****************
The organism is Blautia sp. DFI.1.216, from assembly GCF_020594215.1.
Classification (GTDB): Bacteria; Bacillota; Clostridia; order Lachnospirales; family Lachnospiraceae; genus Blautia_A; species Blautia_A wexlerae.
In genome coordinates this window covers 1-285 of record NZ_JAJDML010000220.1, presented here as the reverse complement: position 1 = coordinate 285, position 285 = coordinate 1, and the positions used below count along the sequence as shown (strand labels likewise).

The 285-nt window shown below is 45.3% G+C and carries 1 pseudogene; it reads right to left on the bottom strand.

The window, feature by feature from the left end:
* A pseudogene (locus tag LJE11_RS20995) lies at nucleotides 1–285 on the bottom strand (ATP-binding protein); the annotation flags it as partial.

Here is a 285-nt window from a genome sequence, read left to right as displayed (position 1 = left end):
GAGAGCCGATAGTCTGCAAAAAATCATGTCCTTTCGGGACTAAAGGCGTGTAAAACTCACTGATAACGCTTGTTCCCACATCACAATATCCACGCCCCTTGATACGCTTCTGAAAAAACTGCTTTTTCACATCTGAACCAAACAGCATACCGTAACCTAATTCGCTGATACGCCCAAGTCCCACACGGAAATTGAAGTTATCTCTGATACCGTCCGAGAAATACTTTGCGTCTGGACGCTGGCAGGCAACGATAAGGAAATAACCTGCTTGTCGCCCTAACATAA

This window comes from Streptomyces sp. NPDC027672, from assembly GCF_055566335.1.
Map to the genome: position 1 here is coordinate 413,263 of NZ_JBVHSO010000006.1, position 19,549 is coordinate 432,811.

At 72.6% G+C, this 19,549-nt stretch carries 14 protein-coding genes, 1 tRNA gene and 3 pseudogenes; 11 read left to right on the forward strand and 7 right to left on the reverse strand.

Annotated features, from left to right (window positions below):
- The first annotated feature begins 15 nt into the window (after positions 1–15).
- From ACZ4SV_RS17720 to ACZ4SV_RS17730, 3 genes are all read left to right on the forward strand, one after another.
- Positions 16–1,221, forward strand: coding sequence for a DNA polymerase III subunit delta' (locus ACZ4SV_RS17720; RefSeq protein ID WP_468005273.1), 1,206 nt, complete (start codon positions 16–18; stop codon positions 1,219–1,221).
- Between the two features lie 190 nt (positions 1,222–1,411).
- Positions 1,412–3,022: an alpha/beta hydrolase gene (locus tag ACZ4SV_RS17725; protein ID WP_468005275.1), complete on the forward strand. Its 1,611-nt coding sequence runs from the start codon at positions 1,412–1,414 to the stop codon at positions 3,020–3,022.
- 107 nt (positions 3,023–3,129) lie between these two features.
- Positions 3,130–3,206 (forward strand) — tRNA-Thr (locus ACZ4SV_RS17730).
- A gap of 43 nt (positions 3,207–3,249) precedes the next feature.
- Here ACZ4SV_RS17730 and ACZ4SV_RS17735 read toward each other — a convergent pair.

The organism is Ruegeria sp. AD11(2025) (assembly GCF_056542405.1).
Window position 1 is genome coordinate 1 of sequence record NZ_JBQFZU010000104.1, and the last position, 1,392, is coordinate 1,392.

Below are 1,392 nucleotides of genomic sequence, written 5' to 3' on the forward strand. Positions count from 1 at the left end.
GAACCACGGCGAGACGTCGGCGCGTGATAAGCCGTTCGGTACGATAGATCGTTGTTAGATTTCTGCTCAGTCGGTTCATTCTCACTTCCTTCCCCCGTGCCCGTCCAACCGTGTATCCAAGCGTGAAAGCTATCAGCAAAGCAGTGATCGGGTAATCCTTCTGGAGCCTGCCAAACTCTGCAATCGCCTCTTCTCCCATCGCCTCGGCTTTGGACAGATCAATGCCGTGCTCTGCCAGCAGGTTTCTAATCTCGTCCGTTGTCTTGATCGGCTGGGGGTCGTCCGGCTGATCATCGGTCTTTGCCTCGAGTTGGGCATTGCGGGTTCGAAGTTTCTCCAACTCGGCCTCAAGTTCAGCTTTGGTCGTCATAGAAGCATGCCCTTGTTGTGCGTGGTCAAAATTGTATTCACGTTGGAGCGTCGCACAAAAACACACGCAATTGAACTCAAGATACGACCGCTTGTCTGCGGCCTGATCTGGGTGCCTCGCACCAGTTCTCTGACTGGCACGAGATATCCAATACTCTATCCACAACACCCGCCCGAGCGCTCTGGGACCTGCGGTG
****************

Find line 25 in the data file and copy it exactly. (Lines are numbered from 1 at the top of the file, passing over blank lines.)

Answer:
GAACCACGGCGAGACGTCGGCGCGTGATAAGCCGTTCGGTACGATAGATCGTTGTTAGATTTCTGCTCAGTCGGTTCATTCTCACTTCCTTCCCCCGTGCCCGTCCAACCGTGTATCCAAGCGTGAAAGCTATCAGCAAAGCAGTGATCGGGTAATCCTTCTGGAGCCTGCCAAACTCTGCAATCGCCTCTTCTCCCATCGCCTCGGCTTTGGACAGATCAATGCCGTGCTCTGCCAGCAGGTTTCTAATCTCGTCCGTTGTCTTGATCGGCTGGGGGTCGTCCGGCTGATCATCGGTCTTTGCCTCGAGTTGGGCATTGCGGGTTCGAAGTTTCTCCAACTCGGCCTCAAGTTCAGCTTTGGTCGTCATAGAAGCATGCCCTTGTTGTGCGTGGTCAAAATTGTATTCACGTTGGAGCGTCGCACAAAAACACACGCAATTGAACTCAAGATACGACCGCTTGTCTGCGGCCTGATCTGGGTGCCTCGCACCAGTTCTCTGACTGGCACGAGATATCCAATACTCTATCCACAACACCCGCCCGAGCGCTCTGGGACCTGCGGTG